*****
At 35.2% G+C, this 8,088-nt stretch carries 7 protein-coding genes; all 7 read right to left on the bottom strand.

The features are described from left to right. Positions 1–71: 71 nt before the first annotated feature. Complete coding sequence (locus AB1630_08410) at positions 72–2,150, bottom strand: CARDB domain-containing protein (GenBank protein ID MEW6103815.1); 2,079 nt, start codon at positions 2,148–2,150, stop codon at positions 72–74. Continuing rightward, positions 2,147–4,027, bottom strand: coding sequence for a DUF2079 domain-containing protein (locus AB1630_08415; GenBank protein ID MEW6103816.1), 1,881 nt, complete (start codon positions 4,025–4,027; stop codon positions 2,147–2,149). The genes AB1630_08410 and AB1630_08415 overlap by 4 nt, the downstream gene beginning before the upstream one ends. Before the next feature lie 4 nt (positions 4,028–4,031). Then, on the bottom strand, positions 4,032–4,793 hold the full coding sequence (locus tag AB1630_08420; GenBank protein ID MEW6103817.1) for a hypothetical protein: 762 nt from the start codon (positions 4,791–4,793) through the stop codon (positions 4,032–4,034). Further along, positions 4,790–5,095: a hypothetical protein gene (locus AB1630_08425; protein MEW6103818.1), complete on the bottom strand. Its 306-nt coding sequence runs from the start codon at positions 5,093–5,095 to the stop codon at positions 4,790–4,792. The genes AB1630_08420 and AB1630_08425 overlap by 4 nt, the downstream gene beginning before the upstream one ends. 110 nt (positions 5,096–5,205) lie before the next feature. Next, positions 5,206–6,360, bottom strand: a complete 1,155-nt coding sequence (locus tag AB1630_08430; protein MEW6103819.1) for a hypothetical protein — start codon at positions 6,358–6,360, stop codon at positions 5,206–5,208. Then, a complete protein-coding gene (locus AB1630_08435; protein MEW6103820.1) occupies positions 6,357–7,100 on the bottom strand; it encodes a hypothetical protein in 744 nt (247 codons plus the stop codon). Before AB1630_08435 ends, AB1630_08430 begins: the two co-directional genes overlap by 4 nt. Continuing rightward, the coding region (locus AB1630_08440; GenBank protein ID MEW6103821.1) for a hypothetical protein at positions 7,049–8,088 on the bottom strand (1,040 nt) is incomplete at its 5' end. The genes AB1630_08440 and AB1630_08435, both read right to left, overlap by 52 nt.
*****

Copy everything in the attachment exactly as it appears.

At 35.2% G+C, this 8,088-nt stretch carries 7 protein-coding genes; all 7 read right to left on the bottom strand.

The features are described from left to right. Positions 1–71: 71 nt before the first annotated feature. Complete coding sequence (locus AB1630_08410) at positions 72–2,150, bottom strand: CARDB domain-containing protein (GenBank protein ID MEW6103815.1); 2,079 nt, start codon at positions 2,148–2,150, stop codon at positions 72–74. Continuing rightward, positions 2,147–4,027, bottom strand: coding sequence for a DUF2079 domain-containing protein (locus AB1630_08415; GenBank protein ID MEW6103816.1), 1,881 nt, complete (start codon positions 4,025–4,027; stop codon positions 2,147–2,149). The genes AB1630_08410 and AB1630_08415 overlap by 4 nt, the downstream gene beginning before the upstream one ends. Before the next feature lie 4 nt (positions 4,028–4,031). Then, on the bottom strand, positions 4,032–4,793 hold the full coding sequence (locus tag AB1630_08420; GenBank protein ID MEW6103817.1) for a hypothetical protein: 762 nt from the start codon (positions 4,791–4,793) through the stop codon (positions 4,032–4,034). Further along, positions 4,790–5,095: a hypothetical protein gene (locus AB1630_08425; protein MEW6103818.1), complete on the bottom strand. Its 306-nt coding sequence runs from the start codon at positions 5,093–5,095 to the stop codon at positions 4,790–4,792. The genes AB1630_08420 and AB1630_08425 overlap by 4 nt, the downstream gene beginning before the upstream one ends. 110 nt (positions 5,096–5,205) lie before the next feature. Next, positions 5,206–6,360, bottom strand: a complete 1,155-nt coding sequence (locus tag AB1630_08430; protein MEW6103819.1) for a hypothetical protein — start codon at positions 6,358–6,360, stop codon at positions 5,206–5,208. Then, a complete protein-coding gene (locus AB1630_08435; protein MEW6103820.1) occupies positions 6,357–7,100 on the bottom strand; it encodes a hypothetical protein in 744 nt (247 codons plus the stop codon). Before AB1630_08435 ends, AB1630_08430 begins: the two co-directional genes overlap by 4 nt. Continuing rightward, the coding region (locus AB1630_08440; GenBank protein ID MEW6103821.1) for a hypothetical protein at positions 7,049–8,088 on the bottom strand (1,040 nt) is incomplete at its 5' end. The genes AB1630_08440 and AB1630_08435, both read right to left, overlap by 52 nt.